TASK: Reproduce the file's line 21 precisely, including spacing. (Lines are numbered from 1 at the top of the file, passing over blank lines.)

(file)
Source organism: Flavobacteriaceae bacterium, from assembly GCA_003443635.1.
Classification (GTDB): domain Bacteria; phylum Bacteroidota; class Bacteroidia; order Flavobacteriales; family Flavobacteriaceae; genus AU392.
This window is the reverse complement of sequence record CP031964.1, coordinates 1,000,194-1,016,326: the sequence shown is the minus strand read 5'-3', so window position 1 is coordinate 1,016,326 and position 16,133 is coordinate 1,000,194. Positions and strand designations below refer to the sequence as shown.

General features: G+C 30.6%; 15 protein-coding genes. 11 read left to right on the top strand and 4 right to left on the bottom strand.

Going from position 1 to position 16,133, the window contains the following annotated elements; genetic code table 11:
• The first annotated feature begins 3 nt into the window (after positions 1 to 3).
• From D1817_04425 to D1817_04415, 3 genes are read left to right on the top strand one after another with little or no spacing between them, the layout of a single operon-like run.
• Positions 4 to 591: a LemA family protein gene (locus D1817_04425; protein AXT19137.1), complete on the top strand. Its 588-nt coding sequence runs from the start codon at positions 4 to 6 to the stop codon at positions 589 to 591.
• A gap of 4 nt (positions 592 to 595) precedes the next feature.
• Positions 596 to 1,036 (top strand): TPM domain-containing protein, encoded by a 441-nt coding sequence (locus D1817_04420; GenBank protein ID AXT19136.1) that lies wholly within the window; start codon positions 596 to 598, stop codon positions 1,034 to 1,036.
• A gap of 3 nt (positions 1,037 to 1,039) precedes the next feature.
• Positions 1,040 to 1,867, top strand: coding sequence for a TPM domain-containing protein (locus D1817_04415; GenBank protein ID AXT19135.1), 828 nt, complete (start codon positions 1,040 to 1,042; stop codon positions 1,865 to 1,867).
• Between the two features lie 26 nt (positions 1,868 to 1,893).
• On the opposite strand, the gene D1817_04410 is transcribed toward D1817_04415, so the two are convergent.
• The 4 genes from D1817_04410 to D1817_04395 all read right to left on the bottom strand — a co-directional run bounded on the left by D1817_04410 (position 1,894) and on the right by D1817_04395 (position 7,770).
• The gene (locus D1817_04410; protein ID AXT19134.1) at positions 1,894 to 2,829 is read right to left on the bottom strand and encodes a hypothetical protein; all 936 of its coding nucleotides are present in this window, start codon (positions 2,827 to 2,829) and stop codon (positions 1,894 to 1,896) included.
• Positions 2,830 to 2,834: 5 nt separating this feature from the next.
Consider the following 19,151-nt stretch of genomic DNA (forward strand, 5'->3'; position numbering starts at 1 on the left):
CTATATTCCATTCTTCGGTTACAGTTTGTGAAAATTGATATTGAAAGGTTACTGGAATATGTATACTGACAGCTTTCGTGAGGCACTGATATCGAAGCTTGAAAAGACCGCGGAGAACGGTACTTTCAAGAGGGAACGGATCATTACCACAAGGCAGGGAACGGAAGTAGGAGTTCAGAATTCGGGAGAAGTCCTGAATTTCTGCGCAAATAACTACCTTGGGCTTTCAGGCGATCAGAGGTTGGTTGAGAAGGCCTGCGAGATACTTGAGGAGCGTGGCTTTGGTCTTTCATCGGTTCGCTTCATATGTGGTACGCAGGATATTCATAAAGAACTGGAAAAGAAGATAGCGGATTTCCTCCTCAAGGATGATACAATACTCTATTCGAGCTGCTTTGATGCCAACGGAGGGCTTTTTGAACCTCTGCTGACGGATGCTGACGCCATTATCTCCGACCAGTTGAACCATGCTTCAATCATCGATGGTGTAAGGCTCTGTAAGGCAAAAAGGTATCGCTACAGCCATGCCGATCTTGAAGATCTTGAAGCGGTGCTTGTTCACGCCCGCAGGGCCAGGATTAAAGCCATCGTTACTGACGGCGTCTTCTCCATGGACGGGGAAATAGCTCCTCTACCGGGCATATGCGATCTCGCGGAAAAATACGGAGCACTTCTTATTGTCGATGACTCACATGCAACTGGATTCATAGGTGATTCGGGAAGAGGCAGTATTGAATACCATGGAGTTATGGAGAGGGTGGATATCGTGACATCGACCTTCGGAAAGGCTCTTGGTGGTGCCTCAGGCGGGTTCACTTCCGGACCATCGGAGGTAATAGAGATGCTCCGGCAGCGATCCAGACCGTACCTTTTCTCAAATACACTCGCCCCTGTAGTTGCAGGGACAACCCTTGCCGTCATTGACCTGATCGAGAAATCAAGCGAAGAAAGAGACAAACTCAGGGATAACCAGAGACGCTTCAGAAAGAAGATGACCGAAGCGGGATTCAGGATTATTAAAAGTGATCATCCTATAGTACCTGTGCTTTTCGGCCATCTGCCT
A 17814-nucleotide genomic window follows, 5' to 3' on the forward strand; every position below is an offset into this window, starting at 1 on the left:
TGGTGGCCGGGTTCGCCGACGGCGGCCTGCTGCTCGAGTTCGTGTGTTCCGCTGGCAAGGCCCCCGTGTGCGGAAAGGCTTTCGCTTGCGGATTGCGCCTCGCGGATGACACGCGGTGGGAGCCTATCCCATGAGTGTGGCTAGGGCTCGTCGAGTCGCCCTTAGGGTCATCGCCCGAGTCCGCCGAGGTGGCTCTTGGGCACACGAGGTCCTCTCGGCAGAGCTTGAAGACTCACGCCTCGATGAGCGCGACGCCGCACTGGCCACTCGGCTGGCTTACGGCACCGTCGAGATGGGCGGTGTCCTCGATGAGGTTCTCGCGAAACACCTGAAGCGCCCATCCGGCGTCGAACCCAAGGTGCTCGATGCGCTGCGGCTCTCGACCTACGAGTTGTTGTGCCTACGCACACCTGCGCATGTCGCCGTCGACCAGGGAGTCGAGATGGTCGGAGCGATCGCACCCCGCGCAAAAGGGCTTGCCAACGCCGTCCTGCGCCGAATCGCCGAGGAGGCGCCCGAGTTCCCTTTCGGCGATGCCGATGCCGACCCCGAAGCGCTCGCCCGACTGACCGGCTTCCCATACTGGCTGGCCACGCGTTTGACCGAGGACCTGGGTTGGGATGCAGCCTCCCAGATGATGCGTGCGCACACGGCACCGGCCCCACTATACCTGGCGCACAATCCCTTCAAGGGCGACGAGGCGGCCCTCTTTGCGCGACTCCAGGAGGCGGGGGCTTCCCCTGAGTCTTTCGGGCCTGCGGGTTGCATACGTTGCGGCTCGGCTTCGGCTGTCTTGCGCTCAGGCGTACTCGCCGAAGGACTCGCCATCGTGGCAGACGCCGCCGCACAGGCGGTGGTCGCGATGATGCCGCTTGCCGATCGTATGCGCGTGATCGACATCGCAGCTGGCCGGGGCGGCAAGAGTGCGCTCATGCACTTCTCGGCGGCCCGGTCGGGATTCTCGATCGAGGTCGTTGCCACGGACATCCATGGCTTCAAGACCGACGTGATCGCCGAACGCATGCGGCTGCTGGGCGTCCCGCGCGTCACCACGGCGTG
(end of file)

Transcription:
TGGTGGCCGGGTTCGCCGACGGCGGCCTGCTGCTCGAGTTCGTGTGTTCCGCTGGCAAGGCCCCCGTGTGCGGAAAGGCTTTCGCTTGCGGATTGCGCCTCGCGGATGACACGCGGTGGGAGCCTATCCCATGAGTGTGGCTAGGGCTCGTCGAGTCGCCCTTAGGGTCATCGCCCGAGTCCGCCGAGGTGGCTCTTGGGCACACGAGGTCCTCTCGGCAGAGCTTGAAGACTCACGCCTCGATGAGCGCGACGCCGCACTGGCCACTCGGCTGGCTTACGGCACCGTCGAGATGGGCGGTGTCCTCGATGAGGTTCTCGCGAAACACCTGAAGCGCCCATCCGGCGTCGAACCCAAGGTGCTCGATGCGCTGCGGCTCTCGACCTACGAGTTGTTGTGCCTACGCACACCTGCGCATGTCGCCGTCGACCAGGGAGTCGAGATGGTCGGAGCGATCGCACCCCGCGCAAAAGGGCTTGCCAACGCCGTCCTGCGCCGAATCGCCGAGGAGGCGCCCGAGTTCCCTTTCGGCGATGCCGATGCCGACCCCGAAGCGCTCGCCCGACTGACCGGCTTCCCATACTGGCTGGCCACGCGTTTGACCGAGGACCTGGGTTGGGATGCAGCCTCCCAGATGATGCGTGCGCACACGGCACCGGCCCCACTATACCTGGCGCACAATCCCTTCAAGGGCGACGAGGCGGCCCTCTTTGCGCGACTCCAGGAGGCGGGGGCTTCCCCTGAGTCTTTCGGGCCTGCGGGTTGCATACGTTGCGGCTCGGCTTCGGCTGTCTTGCGCTCAGGCGTACTCGCCGAAGGACTCGCCATCGTGGCAGACGCCGCCGCACAGGCGGTGGTCGCGATGATGCCGCTTGCCGATCGTATGCGCGTGATCGACATCGCAGCTGGCCGGGGCGGCAAGAGTGCGCTCATGCACTTCTCGGCGGCCCGGTCGGGATTCTCGATCGAGGTCGTTGCCACGGACATCCATGGCTTCAAGACCGACGTGATCGCCGAACGCATGCGGCTGCTGGGCGTCCCGCGCGTCACCACGGCGTG